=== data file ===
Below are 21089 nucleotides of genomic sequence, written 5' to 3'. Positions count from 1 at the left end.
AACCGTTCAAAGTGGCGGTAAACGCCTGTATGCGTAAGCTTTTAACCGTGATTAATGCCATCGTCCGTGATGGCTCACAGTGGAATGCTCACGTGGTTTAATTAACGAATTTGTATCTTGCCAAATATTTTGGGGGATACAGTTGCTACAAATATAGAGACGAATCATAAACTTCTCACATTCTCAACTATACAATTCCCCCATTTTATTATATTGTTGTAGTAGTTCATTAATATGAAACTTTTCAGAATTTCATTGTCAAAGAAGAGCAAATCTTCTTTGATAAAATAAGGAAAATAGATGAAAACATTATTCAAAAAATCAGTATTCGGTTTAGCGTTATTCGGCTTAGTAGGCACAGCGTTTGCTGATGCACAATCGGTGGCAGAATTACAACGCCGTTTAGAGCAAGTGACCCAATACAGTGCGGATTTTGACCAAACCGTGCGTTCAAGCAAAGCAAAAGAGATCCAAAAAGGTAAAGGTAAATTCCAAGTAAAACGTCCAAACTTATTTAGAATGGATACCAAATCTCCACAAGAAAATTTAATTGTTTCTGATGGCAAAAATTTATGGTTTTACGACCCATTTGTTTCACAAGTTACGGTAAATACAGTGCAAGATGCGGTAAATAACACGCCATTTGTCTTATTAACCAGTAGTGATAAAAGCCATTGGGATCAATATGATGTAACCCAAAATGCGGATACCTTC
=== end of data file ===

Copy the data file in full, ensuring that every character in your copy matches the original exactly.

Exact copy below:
Below are 21089 nucleotides of genomic sequence, written 5' to 3'. Positions count from 1 at the left end.
AACCGTTCAAAGTGGCGGTAAACGCCTGTATGCGTAAGCTTTTAACCGTGATTAATGCCATCGTCCGTGATGGCTCACAGTGGAATGCTCACGTGGTTTAATTAACGAATTTGTATCTTGCCAAATATTTTGGGGGATACAGTTGCTACAAATATAGAGACGAATCATAAACTTCTCACATTCTCAACTATACAATTCCCCCATTTTATTATATTGTTGTAGTAGTTCATTAATATGAAACTTTTCAGAATTTCATTGTCAAAGAAGAGCAAATCTTCTTTGATAAAATAAGGAAAATAGATGAAAACATTATTCAAAAAATCAGTATTCGGTTTAGCGTTATTCGGCTTAGTAGGCACAGCGTTTGCTGATGCACAATCGGTGGCAGAATTACAACGCCGTTTAGAGCAAGTGACCCAATACAGTGCGGATTTTGACCAAACCGTGCGTTCAAGCAAAGCAAAAGAGATCCAAAAAGGTAAAGGTAAATTCCAAGTAAAACGTCCAAACTTATTTAGAATGGATACCAAATCTCCACAAGAAAATTTAATTGTTTCTGATGGCAAAAATTTATGGTTTTACGACCCATTTGTTTCACAAGTTACGGTAAATACAGTGCAAGATGCGGTAAATAACACGCCATTTGTCTTATTAACCAGTAGTGATAAAAGCCATTGGGATCAATATGATGTAACCCAAAATGCGGATACCTTC